Two groups of bodies appear at the first division, a group composed of the Canon 1Ds Mark III, 50D, 5D, 7D and Sony A200, A900, the Nikon D200, D3, D3x, D80, Pentax K10D, the Olympus E-3 and the Samsung GX-10. This first group has an average focus-error of 4.5%. The second group includes the Canon 1Ds Mark II and 20D, the Sony A100, the Olympus E-510 and the Pentax K20D with an average focus-error of 10%. Lens aperture influence the focus-error for both groups. Ultrafast lenses (around f/1.4) show higher focus-error than other lenses. In the third division level, the results highlight the lens brand. Canon, Nikkor and Zeiss give the best results. Olympus, Pentax and Sony follow, and Tamron and Tokina tail these brands. It is worth mentioning that Sigma lenses give either excellent or poor results. For Schneider-Kreuznach and Leica lens we do not have enough data (one and two test respectively) for drawing any conclusions.

Before going further, we can summarize the result as follow: body brand does not influence focus-errors contrasting with results shown in Figure 1. Finally, the most important factor is the aperture. Very bright lenses, mainly f/1.4, give poor results. This was predictable because of their shallow depth of field that requires fine calibration. Since the industry is counting mostly on zooms that reach a maximum aperture of 2.8, auto-focus systems are surely calibrated for these apertures and not for larger ones. Body construction also is optimized for those apertures - at least the viewfinder brightness. Indeed, just try and see a viewfinder brightness difference when using a f/2.8 zoom lens compared to a fast f/1.4 lens. Digital cameras do not show an increase in viewfinder brightness or a difference in depth of field while film cameras from 1960-1980 do (e.g. Nikon F2 with DP-12).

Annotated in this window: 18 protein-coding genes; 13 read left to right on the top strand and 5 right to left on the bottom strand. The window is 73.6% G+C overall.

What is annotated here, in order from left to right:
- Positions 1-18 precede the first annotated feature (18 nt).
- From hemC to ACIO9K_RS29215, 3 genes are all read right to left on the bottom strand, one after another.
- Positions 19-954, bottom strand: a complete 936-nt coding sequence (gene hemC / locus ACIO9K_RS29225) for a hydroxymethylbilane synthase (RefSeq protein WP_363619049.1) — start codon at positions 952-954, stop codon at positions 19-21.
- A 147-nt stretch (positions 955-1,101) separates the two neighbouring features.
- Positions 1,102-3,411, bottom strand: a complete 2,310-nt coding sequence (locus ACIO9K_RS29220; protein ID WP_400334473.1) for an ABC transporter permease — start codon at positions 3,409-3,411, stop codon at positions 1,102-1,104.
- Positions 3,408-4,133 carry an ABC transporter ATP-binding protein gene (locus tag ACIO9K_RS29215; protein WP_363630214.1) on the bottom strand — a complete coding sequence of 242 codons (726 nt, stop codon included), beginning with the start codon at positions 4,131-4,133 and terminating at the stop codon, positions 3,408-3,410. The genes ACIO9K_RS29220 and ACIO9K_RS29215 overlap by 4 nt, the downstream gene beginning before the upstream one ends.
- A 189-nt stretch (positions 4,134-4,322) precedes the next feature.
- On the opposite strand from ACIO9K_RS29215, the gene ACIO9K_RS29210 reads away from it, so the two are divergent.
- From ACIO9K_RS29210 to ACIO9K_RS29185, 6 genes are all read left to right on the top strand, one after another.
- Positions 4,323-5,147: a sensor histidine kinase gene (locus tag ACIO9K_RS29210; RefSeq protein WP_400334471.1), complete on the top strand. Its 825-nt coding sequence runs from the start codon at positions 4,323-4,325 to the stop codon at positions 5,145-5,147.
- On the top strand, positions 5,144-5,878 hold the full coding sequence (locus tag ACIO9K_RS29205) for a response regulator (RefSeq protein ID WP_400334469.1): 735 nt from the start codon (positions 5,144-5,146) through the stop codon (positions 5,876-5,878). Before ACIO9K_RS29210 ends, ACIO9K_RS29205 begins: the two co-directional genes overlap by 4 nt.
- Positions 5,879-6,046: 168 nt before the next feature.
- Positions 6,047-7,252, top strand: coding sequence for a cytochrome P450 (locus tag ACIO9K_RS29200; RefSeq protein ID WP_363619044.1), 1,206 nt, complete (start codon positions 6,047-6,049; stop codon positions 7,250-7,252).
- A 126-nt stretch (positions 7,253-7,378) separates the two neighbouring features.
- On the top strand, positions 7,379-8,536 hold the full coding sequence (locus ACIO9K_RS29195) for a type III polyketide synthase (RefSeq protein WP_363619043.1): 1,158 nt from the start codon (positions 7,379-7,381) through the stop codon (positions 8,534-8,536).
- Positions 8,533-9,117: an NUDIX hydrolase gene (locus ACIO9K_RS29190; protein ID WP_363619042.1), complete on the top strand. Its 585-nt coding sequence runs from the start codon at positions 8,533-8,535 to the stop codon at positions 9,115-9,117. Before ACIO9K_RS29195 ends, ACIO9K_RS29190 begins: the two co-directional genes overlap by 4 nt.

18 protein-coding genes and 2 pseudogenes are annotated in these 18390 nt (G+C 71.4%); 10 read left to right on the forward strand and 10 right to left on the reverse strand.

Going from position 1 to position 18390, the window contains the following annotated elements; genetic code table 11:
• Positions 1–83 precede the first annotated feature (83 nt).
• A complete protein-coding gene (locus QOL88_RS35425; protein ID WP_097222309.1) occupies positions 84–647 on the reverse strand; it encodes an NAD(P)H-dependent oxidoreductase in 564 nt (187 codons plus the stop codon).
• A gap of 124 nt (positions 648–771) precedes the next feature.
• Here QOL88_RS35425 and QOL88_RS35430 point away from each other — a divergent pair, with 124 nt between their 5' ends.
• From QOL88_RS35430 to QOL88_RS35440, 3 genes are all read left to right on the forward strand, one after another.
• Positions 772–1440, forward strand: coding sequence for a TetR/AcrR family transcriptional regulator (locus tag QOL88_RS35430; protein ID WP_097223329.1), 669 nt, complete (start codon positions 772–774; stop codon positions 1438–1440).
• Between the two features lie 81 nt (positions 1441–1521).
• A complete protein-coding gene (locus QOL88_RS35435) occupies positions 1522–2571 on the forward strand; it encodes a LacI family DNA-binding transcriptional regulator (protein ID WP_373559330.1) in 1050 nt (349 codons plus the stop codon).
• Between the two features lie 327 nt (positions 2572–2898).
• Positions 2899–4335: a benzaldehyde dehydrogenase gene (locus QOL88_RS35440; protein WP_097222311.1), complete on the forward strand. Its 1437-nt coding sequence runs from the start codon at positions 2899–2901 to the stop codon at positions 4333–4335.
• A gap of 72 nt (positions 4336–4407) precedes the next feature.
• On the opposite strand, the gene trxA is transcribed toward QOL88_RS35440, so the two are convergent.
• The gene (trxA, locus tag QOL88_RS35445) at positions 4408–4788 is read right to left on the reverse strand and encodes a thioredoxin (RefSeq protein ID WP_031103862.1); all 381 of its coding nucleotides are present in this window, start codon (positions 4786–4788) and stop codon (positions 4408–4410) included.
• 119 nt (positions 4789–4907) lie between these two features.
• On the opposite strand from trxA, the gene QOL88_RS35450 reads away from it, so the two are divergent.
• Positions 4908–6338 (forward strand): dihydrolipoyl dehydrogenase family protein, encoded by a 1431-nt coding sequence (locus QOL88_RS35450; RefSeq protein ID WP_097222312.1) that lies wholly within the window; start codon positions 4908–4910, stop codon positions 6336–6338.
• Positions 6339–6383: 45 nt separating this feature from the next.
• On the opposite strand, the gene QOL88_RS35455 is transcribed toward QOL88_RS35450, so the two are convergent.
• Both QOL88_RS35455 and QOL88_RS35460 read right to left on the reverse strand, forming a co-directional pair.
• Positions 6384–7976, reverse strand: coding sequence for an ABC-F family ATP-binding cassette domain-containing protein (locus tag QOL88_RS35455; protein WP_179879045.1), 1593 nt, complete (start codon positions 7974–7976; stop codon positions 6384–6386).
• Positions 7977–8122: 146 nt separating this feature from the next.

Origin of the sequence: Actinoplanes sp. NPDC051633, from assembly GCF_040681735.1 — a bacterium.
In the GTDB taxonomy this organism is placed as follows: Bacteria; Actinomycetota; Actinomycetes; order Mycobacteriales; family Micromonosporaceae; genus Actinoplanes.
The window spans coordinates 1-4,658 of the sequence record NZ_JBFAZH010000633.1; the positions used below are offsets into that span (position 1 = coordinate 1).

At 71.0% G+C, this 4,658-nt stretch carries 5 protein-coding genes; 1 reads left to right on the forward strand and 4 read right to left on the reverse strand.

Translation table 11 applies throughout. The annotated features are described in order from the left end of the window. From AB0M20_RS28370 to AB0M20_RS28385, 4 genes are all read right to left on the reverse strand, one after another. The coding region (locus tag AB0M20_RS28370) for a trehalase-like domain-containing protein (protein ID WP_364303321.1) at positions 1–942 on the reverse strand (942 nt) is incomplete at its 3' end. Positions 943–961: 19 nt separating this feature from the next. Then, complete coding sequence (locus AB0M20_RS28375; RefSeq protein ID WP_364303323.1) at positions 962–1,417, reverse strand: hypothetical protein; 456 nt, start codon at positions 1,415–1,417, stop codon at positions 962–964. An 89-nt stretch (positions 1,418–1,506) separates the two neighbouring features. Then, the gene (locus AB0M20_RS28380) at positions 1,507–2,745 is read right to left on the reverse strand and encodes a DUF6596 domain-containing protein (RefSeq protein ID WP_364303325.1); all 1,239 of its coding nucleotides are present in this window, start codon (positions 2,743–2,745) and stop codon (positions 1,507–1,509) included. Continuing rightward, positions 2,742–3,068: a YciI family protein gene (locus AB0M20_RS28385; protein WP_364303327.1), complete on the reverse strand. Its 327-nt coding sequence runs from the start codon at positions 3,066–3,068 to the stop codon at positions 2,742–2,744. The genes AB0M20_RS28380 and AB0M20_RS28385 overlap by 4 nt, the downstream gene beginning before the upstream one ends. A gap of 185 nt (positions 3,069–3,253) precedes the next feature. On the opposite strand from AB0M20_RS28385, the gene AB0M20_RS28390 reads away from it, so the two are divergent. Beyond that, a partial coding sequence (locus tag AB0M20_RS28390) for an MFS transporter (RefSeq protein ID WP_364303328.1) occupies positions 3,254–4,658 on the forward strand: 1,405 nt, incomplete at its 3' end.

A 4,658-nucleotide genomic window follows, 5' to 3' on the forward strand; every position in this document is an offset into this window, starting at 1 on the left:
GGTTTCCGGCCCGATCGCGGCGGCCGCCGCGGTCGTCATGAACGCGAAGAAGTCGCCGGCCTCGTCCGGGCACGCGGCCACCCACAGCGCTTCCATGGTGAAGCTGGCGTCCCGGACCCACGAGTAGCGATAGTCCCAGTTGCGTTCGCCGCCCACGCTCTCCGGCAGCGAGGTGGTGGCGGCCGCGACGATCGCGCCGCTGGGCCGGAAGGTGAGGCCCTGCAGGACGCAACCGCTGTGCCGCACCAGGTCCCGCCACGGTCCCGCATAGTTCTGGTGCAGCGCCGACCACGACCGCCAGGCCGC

Nikon versus Canon

I guess everyone wants to see a direct comparison between Canon and Nikon. So let's see Figure 3, showing the same analysis but only with these 2 manufacturers Again no difference between the two brands, except that the Canon 1Ds Mark II and 20D have a weaker performance than any other bodies. For these other bodies, aperture is the main factor, followed by lens brand. I will come back on the results of the 1Ds Mark II and the 20D a bit further.

Figure 3: Auto-Focus Error Multivariate Regression Tree with Random Effect. The averaged auto-focus error in percentage is displayed at the end for each tree branch. f stands for the lens maximum aperture.

Another test with Nikon and Canon and their own lens shows equivalent results (Figure 4). Again, no difference between the two brands, aperture is the best variable, followed by the model of the body.

Figure 4: Auto-Focus Error Multivariate Regression Tree with Random Effect. The averaged auto-focus error in percentage is displayed at the end for each tree branch. f stands for the lens maximum aperture.

Discussion

In this article I show that auto-focus accuracy mainly depends on the lens aperture and lens brand.

Auto-focus is the most accurate for intermediate lenses (aperture between 2.8 and 4). Brighter lenses' shallow depth of field requires a fine calibration of the camera auto-focus system which didn't seem to be made in factory.

The difference between Canon and Nikon with >=f/2 lenses is not significant.

Data used in this article come from a controlled environment (studio and target). An error of 4% seems the norm in these conditions, with 6-8% for very bright lens (f/1.4). Results suggests that focus-error may increase with any light loss. Consequently, outdoor, except in full sun with a subject well lit, an error of 10-15% should be the norm and you should expect even more focusing error with a moving subject.